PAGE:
Lemuel P. Grant, a Maine native, who toiled on the Philadelphia and Reading Railroad as a teenager, moved to Georgia to gain employment in the burgeoning railroad industry. He first worked as a construction engineer on the Georgia Railroad, before his promotion to chief engineer on the Atlanta & La Grange Railroad – later renamed the Atlanta & West Point. When the clouds of war began rolling across the horizon, Grant served as president of the Southern Pacific Railroad of Texas, before resigning to receive a commission as a captain in the Confederate Engineer Department.
With the fall of Vicksburg on July 4, 1863, Confederate officials increasing concern over the safety of Atlanta prompted action; Colonel Jeremy Gilmer, head of the Confederate Engineer Bureau, turned to Grant. Gilmer addressed his letter of July 16, 1863 to Grant, asking him to “…examine carefully with a view to a proper system of defense, the approaches to, and vicinity of Atlanta.” The engineer chief offered instruction for defending the city, suggesting the occupation of “…the favorable points in the circuit around the place (far enough from the town to prevent the enemy from coming within bombarding distance), by suitable detached works.”
After surveying the grounds around the city, Grant dispatched Gilmer in early August. “The question of defensive works around Atlanta is somewhat embarrassing. To make them effective will require a cordon of enclosed works within supporting distance of each other. The line will be between 10 and 12 miles…the points which must be occupied will be, perhaps, 12 to 15 in number, involving an expenditure second only to the defense of Richmond.”
Work on the line of earthworks continued throughout the summer and fall, allowing Grant, on November 1, 1863, to enter his office in the Lynch Building at the corner of Whitehall and Alabama Streets, and update Gilmer on his progress. “The defenses of Atlanta consist of redoubts and rifle pits…generally intended for five guns each. The contour of the eminences…is such…redoubts seemed to me to be the most economical plan. Of these, we have 17…4 unfinished…length of the line… 7 ½ miles, averaging 1 ¼ miles from the center of the city.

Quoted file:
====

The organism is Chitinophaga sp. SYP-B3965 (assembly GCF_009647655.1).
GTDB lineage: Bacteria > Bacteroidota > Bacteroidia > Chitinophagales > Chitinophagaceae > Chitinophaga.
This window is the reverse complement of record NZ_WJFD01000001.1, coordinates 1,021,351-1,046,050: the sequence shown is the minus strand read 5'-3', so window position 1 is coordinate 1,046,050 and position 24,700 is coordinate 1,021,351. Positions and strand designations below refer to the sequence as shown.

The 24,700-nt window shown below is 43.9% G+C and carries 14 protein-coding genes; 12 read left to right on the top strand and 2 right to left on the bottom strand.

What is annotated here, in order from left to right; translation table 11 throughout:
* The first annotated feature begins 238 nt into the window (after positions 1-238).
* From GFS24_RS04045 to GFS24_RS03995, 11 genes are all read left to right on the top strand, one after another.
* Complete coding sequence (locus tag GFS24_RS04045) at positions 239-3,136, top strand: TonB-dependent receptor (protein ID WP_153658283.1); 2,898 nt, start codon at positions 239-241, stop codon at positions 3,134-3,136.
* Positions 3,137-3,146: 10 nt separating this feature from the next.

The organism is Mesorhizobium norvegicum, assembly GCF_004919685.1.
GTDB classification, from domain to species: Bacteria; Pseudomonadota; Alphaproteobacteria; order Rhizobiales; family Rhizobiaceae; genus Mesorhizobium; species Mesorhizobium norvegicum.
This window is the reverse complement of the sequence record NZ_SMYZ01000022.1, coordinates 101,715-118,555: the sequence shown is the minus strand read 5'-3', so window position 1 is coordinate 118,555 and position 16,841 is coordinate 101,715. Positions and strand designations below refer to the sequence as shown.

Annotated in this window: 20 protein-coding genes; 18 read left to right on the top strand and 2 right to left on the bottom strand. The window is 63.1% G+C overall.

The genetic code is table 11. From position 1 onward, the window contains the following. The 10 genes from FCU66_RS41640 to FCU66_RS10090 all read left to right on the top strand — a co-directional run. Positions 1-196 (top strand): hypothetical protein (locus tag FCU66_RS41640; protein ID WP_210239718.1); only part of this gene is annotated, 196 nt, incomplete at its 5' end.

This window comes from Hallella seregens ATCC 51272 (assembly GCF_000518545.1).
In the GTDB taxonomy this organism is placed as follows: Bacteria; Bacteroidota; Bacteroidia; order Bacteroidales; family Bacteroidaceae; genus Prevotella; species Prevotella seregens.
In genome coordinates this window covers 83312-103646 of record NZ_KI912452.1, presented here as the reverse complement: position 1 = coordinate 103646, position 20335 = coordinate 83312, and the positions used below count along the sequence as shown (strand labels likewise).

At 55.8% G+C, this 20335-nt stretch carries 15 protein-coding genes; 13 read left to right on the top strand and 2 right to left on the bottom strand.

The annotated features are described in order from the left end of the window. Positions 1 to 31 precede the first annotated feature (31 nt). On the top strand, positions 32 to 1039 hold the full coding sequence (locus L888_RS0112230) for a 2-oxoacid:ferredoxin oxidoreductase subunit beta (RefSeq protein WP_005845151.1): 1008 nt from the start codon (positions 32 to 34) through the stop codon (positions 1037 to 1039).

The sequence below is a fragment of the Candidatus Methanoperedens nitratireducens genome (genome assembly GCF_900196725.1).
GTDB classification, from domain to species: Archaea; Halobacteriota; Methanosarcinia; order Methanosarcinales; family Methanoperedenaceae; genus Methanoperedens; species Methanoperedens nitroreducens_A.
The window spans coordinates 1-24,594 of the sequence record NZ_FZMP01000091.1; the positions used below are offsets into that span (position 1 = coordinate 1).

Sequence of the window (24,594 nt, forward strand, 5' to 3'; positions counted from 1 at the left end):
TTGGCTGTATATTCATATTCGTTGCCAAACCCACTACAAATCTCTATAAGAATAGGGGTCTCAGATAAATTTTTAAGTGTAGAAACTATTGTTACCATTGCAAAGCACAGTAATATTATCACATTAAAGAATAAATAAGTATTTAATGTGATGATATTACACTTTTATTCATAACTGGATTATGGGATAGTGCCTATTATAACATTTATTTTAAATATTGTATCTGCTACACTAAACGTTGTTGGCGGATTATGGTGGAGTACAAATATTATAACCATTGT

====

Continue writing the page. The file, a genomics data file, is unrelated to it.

Gilmer visited Atlanta in December, inspected Grant’s work, gave his stamp of approval on the system of defenses, and authorized additional funding to augment the series of earthworks and fortifications. In March 1864, General Joseph E. Johnston left his winter headquarters in Dalton to examine Grant’s design. Informed via dispatch of Johnston’s planned visit, Gant agreed to guide the Army of Tennessee’s chieftain on a tour of the various fortifications.
Once the Atlanta Campaign began, and the armies drew closer to Atlanta, Johnston sent Lieutenant Colonel S.W. Presstman to assist Grant in extending the line of fortifications, especially in the northwestern quadrant of the city. The additional earthworks stretched the works to 12 miles in length, and enabled Johnston to assert, “We, if beaten, had a place of refuge in Atlanta too strong to be assaulted and too extensive to be invested.”
Indeed, Grant executed his assignment very well! Captain Orlando Poe, Major General William T. Sherman’s engineer officer, reported on reconnaissance of the Confederate works after the July 22, 1864 Battle of Atlanta, noting, “…it was decided that no attempt at assault should be made upon that part of the enemy’s line which we could see.”
With the loss of his last railroad supply line after the Battle of Jonesboro, General John Bell Hood evacuated Atlanta. Grant continued to serve out the war, assisting in establishing defense systems in Augusta and other locales during Sherman’s March to the Sea. After the war, he returned to Atlanta, where he served in several elected positions, and as the head of the Atlanta and West Point Railroad, before his death on January 11, 1893.
The Columbus Enquirer, reported on his passing in their January 12 edition, noting Grant had, “…in every way possible worked for Atlanta’s prosperity.” The marker at his grave site carries Grant’s final wish for “…Grant Park to be his monument.” However, perhaps an equally fitting tribute rests inside his beloved park. Fort Walker – named in memory of Major General W.H.T. Walker, killed during the Battle of Atlanta – represents one of the last, and best-preserved examples of Grant’s efforts to defend Atlanta.
 Jeremy Gilmer to L.P. Grant, July 16, 1863, Lemuel P. Grant Papers, Kenan Research Center at the Atlanta History Center.
 Allen P. Julian, “Atlanta’s Defenses,” Civil War Times Illustrated, 1964, 24.
 U.S. War Department, The War of the Rebellion Official Records of the Union and Confederate Armies, reprint 1899 ed. Series I 38, pt. 3 (Harrisburg, PA: National Historical Society, 1971), 619.
 O.R., 38, pt. 1, 132.